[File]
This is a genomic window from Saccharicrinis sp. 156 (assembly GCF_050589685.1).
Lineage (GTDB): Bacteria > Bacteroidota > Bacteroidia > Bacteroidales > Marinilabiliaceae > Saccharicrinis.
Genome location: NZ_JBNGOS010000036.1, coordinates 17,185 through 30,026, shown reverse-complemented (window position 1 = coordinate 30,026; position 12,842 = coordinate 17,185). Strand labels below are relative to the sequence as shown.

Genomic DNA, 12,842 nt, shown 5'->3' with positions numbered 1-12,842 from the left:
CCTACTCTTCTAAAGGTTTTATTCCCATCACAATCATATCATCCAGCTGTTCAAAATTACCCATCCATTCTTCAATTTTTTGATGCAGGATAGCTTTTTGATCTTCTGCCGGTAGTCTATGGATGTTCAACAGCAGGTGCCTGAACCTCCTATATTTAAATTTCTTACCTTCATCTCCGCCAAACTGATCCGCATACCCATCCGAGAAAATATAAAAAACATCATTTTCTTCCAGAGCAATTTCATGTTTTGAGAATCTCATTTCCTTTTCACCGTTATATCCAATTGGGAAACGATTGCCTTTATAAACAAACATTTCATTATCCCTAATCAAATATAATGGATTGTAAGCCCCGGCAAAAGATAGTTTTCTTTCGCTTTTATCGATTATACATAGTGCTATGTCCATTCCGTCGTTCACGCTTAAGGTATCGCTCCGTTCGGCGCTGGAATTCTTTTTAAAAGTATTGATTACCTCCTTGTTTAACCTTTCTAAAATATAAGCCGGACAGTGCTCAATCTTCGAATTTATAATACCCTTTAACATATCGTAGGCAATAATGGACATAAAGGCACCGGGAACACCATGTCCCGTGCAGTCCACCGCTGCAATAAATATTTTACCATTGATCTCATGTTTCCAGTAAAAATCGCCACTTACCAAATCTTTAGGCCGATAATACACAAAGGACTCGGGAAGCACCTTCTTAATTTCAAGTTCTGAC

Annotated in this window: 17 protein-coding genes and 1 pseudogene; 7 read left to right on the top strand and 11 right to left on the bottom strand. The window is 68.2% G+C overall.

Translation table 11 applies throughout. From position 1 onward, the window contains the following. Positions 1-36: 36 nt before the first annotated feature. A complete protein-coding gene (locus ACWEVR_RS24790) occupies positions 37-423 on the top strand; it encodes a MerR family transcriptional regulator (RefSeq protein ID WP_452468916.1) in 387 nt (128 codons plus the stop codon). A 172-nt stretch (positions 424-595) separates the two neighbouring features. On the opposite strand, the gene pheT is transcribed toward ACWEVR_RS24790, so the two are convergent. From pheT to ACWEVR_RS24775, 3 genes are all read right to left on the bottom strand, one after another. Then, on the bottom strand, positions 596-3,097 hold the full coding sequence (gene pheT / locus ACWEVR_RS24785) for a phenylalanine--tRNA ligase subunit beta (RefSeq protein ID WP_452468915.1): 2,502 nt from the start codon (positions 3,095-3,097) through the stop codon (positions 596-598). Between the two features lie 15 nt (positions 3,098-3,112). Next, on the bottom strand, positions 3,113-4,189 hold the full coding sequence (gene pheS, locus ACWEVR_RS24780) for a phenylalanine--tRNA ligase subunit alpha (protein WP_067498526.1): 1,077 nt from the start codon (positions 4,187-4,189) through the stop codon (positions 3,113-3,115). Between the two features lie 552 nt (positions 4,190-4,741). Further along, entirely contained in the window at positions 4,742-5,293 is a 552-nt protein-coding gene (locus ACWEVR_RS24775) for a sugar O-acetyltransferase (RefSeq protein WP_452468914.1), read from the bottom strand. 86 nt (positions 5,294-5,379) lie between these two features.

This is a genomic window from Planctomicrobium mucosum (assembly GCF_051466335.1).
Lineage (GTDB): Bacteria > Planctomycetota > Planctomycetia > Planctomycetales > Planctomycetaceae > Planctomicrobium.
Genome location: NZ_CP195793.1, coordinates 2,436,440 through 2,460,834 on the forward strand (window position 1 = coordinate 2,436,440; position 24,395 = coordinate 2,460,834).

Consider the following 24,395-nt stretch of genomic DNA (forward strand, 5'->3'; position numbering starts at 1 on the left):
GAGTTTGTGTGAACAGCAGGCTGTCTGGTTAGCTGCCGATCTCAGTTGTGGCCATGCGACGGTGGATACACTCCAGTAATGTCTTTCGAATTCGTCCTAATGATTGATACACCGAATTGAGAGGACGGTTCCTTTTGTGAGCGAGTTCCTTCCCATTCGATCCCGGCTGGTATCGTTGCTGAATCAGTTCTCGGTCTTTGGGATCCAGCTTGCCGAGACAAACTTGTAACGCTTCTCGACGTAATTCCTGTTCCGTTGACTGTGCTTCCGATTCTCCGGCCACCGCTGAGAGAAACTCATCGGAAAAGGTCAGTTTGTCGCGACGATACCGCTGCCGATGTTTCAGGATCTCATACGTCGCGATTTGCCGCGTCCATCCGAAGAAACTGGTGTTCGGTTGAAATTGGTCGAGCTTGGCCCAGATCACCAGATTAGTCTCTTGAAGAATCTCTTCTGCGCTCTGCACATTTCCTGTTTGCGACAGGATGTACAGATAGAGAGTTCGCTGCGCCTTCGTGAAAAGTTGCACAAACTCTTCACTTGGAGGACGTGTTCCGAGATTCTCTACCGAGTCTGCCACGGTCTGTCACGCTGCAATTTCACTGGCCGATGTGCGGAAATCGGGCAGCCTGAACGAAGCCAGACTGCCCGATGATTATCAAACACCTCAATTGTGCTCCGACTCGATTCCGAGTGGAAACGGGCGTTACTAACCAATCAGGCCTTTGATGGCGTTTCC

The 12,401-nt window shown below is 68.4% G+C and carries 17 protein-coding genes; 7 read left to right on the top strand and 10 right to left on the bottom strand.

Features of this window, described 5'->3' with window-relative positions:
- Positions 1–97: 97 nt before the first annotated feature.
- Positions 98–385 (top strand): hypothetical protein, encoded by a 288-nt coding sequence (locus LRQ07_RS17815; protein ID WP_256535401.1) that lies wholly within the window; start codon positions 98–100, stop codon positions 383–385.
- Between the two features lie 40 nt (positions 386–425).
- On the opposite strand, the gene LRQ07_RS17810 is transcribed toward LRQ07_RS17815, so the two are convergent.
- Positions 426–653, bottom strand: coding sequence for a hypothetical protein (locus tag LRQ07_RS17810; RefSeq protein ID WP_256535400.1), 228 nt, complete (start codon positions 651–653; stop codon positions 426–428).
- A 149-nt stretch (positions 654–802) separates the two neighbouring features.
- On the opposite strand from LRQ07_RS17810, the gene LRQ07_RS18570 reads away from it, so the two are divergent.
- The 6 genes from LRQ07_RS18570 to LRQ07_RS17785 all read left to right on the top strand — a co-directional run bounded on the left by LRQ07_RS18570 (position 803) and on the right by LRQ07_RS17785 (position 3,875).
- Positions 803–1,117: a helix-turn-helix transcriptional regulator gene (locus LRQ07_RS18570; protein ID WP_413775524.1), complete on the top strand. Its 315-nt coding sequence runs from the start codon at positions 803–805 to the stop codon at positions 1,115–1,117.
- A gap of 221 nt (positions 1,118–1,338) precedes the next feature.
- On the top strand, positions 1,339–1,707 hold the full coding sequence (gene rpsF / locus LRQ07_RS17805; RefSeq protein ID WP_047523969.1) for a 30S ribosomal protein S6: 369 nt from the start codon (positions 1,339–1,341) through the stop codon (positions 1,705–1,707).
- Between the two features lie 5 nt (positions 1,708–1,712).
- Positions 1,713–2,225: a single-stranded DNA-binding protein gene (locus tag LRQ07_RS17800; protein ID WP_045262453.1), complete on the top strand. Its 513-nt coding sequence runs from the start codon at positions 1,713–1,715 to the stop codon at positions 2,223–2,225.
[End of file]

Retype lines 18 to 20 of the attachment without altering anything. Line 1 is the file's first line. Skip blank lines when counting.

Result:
- On the opposite strand, the gene LRQ07_RS17810 is transcribed toward LRQ07_RS17815, so the two are convergent.
- Positions 426–653, bottom strand: coding sequence for a hypothetical protein (locus tag LRQ07_RS17810; RefSeq protein ID WP_256535400.1), 228 nt, complete (start codon positions 651–653; stop codon positions 426–428).
- A 149-nt stretch (positions 654–802) separates the two neighbouring features.